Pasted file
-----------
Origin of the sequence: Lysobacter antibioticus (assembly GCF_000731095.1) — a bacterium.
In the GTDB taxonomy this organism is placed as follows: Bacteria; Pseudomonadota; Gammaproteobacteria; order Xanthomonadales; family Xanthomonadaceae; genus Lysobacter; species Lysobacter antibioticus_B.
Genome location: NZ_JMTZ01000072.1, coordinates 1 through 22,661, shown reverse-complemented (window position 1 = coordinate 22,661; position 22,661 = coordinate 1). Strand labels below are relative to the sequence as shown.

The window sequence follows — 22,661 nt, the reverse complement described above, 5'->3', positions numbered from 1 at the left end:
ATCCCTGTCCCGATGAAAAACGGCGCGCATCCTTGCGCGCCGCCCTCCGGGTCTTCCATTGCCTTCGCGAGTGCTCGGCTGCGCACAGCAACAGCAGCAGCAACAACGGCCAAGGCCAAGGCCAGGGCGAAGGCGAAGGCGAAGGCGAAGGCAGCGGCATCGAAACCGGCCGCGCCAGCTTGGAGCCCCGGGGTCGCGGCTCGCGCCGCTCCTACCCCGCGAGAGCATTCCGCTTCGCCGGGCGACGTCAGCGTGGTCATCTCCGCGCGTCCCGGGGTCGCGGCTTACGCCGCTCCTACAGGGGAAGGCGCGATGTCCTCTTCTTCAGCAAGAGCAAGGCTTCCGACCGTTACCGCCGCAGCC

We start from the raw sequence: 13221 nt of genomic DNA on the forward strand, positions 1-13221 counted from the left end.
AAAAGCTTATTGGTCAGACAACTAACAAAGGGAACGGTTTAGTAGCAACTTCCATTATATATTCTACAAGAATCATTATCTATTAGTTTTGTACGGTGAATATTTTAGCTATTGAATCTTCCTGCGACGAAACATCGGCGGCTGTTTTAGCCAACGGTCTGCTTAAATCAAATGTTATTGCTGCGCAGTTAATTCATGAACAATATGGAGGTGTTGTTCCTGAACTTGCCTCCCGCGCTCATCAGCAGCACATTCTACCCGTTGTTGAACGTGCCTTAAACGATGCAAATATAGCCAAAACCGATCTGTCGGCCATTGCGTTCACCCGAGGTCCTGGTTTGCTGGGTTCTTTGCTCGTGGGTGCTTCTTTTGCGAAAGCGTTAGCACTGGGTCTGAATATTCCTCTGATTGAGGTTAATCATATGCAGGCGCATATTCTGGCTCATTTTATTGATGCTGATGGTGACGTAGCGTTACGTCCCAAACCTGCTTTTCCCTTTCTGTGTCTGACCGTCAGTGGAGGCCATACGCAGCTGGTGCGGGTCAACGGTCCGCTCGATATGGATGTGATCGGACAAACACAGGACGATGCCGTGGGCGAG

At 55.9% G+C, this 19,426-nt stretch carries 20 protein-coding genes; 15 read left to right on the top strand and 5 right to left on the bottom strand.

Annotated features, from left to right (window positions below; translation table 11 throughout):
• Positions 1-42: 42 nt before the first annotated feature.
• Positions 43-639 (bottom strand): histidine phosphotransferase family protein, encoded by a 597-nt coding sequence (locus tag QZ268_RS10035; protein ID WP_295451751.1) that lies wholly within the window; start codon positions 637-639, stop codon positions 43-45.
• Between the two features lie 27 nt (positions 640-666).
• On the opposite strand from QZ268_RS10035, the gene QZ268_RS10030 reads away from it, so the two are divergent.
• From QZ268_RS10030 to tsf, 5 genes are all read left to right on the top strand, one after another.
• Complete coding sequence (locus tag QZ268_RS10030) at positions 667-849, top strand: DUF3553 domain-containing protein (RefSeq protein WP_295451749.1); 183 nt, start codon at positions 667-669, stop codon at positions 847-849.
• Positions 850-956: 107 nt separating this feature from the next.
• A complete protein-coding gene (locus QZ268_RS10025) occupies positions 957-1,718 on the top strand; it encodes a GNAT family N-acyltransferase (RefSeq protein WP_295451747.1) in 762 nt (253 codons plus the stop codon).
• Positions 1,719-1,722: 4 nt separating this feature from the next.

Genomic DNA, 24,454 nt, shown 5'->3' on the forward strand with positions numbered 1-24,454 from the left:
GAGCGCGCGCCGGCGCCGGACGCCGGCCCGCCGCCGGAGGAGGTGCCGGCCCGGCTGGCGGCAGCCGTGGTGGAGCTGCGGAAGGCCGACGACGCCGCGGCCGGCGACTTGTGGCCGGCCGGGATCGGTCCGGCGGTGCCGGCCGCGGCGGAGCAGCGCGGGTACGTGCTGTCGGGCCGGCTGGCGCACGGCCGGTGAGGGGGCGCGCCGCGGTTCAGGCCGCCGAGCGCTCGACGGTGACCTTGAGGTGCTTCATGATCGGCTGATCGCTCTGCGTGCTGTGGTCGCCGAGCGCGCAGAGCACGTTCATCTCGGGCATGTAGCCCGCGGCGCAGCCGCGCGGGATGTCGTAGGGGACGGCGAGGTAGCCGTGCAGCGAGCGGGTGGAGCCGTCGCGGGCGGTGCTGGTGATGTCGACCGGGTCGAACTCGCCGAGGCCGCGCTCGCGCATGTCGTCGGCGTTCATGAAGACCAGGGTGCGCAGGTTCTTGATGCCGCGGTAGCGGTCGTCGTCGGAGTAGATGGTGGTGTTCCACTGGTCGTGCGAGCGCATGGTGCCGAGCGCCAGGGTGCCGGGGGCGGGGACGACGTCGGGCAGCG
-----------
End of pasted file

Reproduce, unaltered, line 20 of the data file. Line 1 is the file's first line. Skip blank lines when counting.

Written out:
GAGCGCGCGCCGGCGCCGGACGCCGGCCCGCCGCCGGAGGAGGTGCCGGCCCGGCTGGCGGCAGCCGTGGTGGAGCTGCGGAAGGCCGACGACGCCGCGGCCGGCGACTTGTGGCCGGCCGGGATCGGTCCGGCGGTGCCGGCCGCGGCGGAGCAGCGCGGGTACGTGCTGTCGGGCCGGCTGGCGCACGGCCGGTGAGGGGGCGCGCCGCGGTTCAGGCCGCCGAGCGCTCGACGGTGACCTTGAGGTGCTTCATGATCGGCTGATCGCTCTGCGTGCTGTGGTCGCCGAGCGCGCAGAGCACGTTCATCTCGGGCATGTAGCCCGCGGCGCAGCCGCGCGGGATGTCGTAGGGGACGGCGAGGTAGCCGTGCAGCGAGCGGGTGGAGCCGTCGCGGGCGGTGCTGGTGATGTCGACCGGGTCGAACTCGCCGAGGCCGCGCTCGCGCATGTCGTCGGCGTTCATGAAGACCAGGGTGCGCAGGTTCTTGATGCCGCGGTAGCGGTCGTCGTCGGAGTAGATGGTGGTGTTCCACTGGTCGTGCGAGCGCATGGTGCCGAGCGCCAGGGTGCCGGGGGCGGGGACGACGTCGGGCAGCG